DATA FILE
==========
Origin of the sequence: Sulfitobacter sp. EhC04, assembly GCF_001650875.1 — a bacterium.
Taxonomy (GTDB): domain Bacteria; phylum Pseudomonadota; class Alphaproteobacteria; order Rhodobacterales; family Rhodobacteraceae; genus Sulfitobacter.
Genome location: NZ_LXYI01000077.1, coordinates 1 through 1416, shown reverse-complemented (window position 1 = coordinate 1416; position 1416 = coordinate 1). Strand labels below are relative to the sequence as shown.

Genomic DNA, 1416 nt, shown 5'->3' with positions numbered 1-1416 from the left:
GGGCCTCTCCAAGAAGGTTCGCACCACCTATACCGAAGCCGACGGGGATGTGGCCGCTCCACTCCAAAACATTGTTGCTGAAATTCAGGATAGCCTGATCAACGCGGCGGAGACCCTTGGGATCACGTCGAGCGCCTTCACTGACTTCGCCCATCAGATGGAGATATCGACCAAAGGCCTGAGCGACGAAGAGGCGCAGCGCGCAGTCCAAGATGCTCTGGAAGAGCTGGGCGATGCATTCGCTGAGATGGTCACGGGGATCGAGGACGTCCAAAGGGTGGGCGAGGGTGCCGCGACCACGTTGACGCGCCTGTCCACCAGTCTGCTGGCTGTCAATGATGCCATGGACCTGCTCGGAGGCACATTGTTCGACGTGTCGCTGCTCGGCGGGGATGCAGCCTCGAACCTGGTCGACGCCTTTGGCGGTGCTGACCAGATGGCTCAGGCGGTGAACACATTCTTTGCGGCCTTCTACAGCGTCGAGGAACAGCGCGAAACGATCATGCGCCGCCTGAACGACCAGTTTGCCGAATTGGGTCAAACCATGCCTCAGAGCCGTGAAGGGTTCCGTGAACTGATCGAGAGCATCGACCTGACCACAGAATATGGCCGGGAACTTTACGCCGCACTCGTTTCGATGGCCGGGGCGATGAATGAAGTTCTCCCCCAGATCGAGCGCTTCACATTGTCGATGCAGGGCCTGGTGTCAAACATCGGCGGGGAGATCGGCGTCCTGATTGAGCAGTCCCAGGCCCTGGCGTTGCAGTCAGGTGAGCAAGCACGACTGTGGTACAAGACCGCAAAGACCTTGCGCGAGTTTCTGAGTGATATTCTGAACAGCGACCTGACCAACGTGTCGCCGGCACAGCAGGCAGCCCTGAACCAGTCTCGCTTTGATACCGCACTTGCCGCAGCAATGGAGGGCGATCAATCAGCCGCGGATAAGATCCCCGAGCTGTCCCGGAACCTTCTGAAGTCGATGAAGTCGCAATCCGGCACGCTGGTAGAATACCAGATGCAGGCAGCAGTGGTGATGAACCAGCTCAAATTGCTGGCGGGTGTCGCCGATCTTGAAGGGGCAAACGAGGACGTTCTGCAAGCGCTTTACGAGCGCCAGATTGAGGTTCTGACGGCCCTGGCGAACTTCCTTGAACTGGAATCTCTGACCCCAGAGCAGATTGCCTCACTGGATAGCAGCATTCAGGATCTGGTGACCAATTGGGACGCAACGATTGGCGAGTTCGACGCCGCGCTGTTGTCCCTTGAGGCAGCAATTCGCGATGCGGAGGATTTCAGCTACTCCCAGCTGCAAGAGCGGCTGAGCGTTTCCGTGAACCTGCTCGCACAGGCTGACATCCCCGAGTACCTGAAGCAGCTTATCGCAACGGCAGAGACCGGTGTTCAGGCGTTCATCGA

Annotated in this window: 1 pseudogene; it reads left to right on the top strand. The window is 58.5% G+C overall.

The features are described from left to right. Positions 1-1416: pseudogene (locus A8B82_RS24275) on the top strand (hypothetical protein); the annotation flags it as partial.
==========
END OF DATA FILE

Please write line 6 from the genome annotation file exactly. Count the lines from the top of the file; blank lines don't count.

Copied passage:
Annotated in this window: 1 pseudogene; it reads left to right on the top strand. The window is 58.5% G+C overall.